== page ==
Other moves Saturday didn’t have quite the star pull, but were still significant: Detroit did end up with starting pitching, what they coveted most, in Doug Fister, and got some relief help, too, in David Pauley. To the Mariners went Charlie Furbush, Casper Wells and third-base prospect Francisco Martinez, as well as a player to be named.

  • Texas had been keen on Heath Bell, but the Padres will still have plenty of suitors if the Rangers no longer want to make a deal now that they have Koji Uehara.
  • The Nationals are busy, making two trades on Saturday — one dealing Jerry Hairston Jr., the other dealing Jason Marquis — and reportedly were talking with Minnesota about acquiring Denard Span.
Down to the wire we go.
— Evan Drellich

O’s and Rangers agree on Uehara deal

The Orioles traded reliever Koji Uehara to the Texas Rangers on Saturday afternoon, completing a deal that will net them first baseman Chris Davis and pitcher Tommy Hunter.

The deal, which was first reported by the Baltimore Sun and confirmed by a source to, comes in between a doubleheader with the Yankees and gives the Rangers one of the best right-handed relievers on the market. Uehara has pitched to a 1.02 ERA in his last 32 games, allowing just four earned runs over a 35 1/3 inning-span.

A first baseman, Davis gives an Orioles system devoid of upper-echelon position players another option given that veteran Derrek Lee is on a one-year deal and is also considered trade bait. The Rangers’ fifth-round pick in the 2006 Draft, Davis is hitting .250 with three homers and six RBIs in 27 games for Texas.

Hunter is 1-1 with a 2.93 ERA in eight relief appearances for the Rangers. He was a 13-game winner as a starter for the Rangers last year but strained his right groin muscle at the end of Spring Training, missed three months and was never able to regain his spot in the rotation. The Rangers have been using him in middle relief since he came off the disabled list.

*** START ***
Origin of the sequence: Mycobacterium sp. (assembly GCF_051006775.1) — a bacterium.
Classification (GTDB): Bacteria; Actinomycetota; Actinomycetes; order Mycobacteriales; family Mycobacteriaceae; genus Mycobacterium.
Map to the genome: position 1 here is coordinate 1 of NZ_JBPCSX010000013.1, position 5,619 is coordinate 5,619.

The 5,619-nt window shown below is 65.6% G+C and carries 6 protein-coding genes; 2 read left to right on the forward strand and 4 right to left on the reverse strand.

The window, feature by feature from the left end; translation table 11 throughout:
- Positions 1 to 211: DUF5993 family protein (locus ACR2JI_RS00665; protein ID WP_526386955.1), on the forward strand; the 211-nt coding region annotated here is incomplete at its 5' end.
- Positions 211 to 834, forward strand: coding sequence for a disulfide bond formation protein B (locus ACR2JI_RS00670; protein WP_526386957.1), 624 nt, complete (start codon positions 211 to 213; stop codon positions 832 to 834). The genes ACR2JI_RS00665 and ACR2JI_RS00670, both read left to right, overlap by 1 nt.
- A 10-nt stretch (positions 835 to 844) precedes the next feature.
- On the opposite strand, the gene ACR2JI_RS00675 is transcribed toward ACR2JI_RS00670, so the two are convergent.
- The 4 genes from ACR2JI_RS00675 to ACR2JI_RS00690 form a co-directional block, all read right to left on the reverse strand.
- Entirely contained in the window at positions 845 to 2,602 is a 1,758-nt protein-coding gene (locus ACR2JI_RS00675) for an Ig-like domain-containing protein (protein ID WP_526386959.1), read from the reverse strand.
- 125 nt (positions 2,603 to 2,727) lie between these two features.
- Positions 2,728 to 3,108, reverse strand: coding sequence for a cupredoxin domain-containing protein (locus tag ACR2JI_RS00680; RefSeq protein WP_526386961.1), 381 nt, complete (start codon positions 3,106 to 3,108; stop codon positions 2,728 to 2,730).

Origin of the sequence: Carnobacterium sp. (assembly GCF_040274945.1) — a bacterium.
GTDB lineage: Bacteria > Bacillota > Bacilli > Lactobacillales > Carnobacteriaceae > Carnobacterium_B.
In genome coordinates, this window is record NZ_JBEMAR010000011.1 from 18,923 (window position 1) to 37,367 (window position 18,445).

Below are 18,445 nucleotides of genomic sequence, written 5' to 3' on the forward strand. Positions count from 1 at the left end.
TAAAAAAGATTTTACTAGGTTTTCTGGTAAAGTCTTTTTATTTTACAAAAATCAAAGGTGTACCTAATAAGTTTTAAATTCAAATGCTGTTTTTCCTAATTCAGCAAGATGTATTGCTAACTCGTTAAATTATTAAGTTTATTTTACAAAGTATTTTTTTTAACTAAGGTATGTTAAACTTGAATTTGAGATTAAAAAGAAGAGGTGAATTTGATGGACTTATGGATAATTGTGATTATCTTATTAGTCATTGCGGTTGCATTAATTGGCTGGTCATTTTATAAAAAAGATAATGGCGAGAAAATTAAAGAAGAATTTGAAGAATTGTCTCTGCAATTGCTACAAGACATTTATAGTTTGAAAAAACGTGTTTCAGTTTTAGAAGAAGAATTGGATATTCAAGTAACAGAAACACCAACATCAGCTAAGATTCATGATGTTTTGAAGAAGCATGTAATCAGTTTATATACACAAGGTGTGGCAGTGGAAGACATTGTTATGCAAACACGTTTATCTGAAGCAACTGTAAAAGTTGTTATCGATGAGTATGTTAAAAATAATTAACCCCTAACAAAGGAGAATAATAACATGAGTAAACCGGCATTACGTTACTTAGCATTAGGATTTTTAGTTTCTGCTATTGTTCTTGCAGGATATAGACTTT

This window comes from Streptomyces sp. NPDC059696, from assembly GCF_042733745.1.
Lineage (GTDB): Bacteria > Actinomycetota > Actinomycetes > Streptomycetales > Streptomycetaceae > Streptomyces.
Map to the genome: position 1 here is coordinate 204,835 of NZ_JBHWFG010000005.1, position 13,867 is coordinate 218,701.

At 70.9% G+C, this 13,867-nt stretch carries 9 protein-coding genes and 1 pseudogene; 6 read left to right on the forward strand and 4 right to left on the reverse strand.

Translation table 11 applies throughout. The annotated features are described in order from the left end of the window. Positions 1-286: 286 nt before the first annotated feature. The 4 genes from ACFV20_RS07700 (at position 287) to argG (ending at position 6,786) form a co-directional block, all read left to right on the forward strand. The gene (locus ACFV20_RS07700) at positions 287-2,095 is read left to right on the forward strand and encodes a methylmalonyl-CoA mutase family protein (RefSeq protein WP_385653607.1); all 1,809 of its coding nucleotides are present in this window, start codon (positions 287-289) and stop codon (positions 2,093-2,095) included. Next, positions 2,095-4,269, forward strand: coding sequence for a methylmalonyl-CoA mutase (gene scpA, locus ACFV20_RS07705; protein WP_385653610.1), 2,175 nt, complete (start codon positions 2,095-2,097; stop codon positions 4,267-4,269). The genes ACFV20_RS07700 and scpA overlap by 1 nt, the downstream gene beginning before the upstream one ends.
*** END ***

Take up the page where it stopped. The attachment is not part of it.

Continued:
The right-hander went 13-4 with a 3.73 ERA in 22 starts for the Rangers last season, and will likely be stretched out in Baltimore. The Orioles starting pitching has been inconsistent and they’ve made it no secret that they were looking for a Major League-ready arm in any deal.

The Rangers had been talking to the Padres about Heath Bell but Uehara has better numbers, he has been successful in the American League and he has a vesting option for next season. If he pitches in 12 more games this season, he becomes a signed player for 2012 at $4 million.

— Brittany Ghiroli

July 28 roundup: Hunting for Hunter

After an intense day on the trading block Wednesday, Thursday was more tame. The Indians made noise early, landing Kosuke Fukudome from the Cubs and bolstering an outfield that’s been stung by injuries, giving way to rumors surrounding the usual suspects — and setting up a potentially frenzied final three days of the non-waiver trading period.

  • The Astros are inclined to part with Hunter Pence, and at least six teams are in the mix, but the Phillies appear to be leading the pack. With two arbitration years remaining for Pence, any deal involving him would likely qualify as a blockbuster, probably the largest that could come up this deadline, unless …
  • Ubaldo Jimenez is involved. The Yankees appear to be in the best position, The Denver Post’s Troy Renck reported, but the price seems high according to multiple reports.
  • The big game already bagged in Carlos Beltran, Giants general manager Brian Sabean wasn’t giving off the sense that more impact moves are coming down the pipe for his club.
  • The big game already shipped off, Mets general manager Sandy Alderson directly said that more impact moves aren’t coming down the pipe for his club.
  • With Rickie Weeks out for six weeks potentially, the Brewers, of all teams, need a second baseman, and on Friday, they landed Felipe Lopez from the Rays, but he was most recently at Triple-A. Clint Barmes, Adam Kennedy and Omar Infante could be in the mix.
  • The Tigers’ priority is starting pitching, and they’re looking into Jason Marquis, according to FOX Sports.’s Jason Beck reports that middle relief could also be on the checklist for Detroit.
  • The Dodgers drawing the most interest are Rafael Furcal and Hiroki Kuroda, despite no-trade clauses for both. Jamey Carroll‘s still a circulated name (Brewers?).
— Evan Drellich